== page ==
Moving on, the immediately next section of Ian McFarland’s Intro (see Part 1 in the immediately preceding post) summarizes the contemporary challenge to creation from nothing posed by process theology.
A CONTEMPORARY CHALLENGE
In response to these problems, proponents of process theology have argued that Christians would do better to abandon the doctrine of creation from nothing. Working with the metaphysics introduced by the philosopher Alfred North Whitehead, process theologians effectively reclaim the doctrine of creation proposed by Hermogenes, arguing that creation ex nihilo creates insuperable problems for Christian theodicy and defending instead a mode of creation from chaos, in which God’s role is that of bringing order to reality. Going beyond what we know of Hermogenes’ theological commitments, they also object to the model of divine omnipotence associated with creation from nothing as morally problematic (since it renders God’s decisions to intervene in some situations rather than others arbitrary), scientifically incredible (since it makes no sense to suppose that a God who could bring into existence any state of affairs immediately would instead take billions of years to do so by means of the slow processes of cosmic and biological evolution), and incompatible with creaturely freedom (since a God who effects all states of affairs is necessarily the only free agent).
Especially given some process theologians’ enthusiasm for Hermogenes’ cosmology, it is tempting to view them as latter-day Platonists. But although Whitehead was a great admirer of Plato (he famously characterized the whole of the Western philosophical tradition as a series of footnotes to the latter’s work), process thought also makes a break with Platonist metaphysics. For as much as process theologians endorse the model of creation from chaos, their underlying metaphysical framework is different from Plato’s. In all its various forms, Platonism is marked by a sharp distinction between the eternal, changeless world of Being and the temporal, mutable realm of Becoming. Especially for the later forms of Platonism that influenced early Christians like Justin, God belongs squarely in the realm of Being and is for that reason precluded from direct engagement with the material sphere of Becoming. As we have seen, one of the theologically appealing features of creation from nothing for thinkers like Theophilus and Irenaeus was that it raised no such metaphysical barriers to God’s interacting with the world: because matter is God’s own creation, its difference from God does not imply a distance from God, the crossing of which would compromise the immutable perfection of divine Being.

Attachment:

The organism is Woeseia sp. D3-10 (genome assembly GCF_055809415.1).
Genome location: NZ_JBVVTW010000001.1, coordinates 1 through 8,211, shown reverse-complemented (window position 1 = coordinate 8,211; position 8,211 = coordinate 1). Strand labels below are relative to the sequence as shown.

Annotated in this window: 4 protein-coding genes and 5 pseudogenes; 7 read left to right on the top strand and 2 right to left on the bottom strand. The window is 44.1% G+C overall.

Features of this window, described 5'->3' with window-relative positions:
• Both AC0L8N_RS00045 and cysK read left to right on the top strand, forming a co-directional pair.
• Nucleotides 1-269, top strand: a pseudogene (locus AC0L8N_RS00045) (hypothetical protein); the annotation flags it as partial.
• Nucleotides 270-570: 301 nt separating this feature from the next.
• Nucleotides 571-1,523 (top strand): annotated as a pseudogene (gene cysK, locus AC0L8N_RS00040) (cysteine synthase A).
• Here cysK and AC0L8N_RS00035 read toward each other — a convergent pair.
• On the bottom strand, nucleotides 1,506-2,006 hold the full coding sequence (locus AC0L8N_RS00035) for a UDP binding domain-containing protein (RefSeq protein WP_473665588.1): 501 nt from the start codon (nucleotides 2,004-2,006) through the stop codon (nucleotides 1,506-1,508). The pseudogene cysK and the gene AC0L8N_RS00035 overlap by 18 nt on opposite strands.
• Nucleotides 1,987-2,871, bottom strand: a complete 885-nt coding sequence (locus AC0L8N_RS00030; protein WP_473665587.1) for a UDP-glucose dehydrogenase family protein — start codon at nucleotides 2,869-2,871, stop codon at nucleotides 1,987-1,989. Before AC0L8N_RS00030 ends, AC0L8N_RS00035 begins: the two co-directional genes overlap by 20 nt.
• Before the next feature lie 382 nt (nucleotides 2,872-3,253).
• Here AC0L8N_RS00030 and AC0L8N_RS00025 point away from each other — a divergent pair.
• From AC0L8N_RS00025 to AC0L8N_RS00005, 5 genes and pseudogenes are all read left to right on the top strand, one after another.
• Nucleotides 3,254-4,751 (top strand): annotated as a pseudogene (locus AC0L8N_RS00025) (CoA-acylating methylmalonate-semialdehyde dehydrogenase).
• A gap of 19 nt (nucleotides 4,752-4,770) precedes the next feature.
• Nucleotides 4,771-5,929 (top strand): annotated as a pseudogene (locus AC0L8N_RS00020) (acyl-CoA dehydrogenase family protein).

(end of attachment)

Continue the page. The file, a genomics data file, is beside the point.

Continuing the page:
Process theologians, too, highlight God’s ability to interact with matter. Whereas proponents of creation from nothing make this point by stressing God’s absolute sovereignty over the material realm, however, process thinkers stress rather the interdependence of God and creation. Behind this process understanding of God lies a rejection of the classical Platonist dichotomy between Being and Becoming in favor of a metaphysic in which reality is defined as Becoming (“process”), in relation to which the idea of a changeless realm of Being is an unreal abstraction. Becoming is not conceived as a defective form of existence that at best can only approximate the timeless and immutable perfection of Being, but rather as the most metaphysically fundamental principle, such that in process thought an entity is constituted by its becoming, not by a changeless substrate that underlines and is unaffected by the process of becoming. And because becoming means change, every entity can be characterized in terms of two dimensions (or “poles”) that condition the change it undergoes at any given moment: the accumulated effects of its past history (the “physical pole”) and its openness to new possibilities (the “conceptual pole”). Both are necessary since absent a physical pole, there is no identifiable entity of which “becoming” can be predicated, and without a conceptual pole an entity is incapable of becoming (i.e., of moving beyond its past) and so ceases to exist. This framework, in turn, highlights the fundamentally relational character of process metaphysics. Where becoming is central, an entity’s being is defined by its relationships with other entities. The physical pole is the precipitate of past relationships, while the conceptual pole encapsulates an entity’s sphere of freedom for new relationships. Becoming is the result of the interaction of these two poles from moment to moment, as present possibility builds on past history to produce a new configuration that, in turn, generates a new set of possibilities for further development.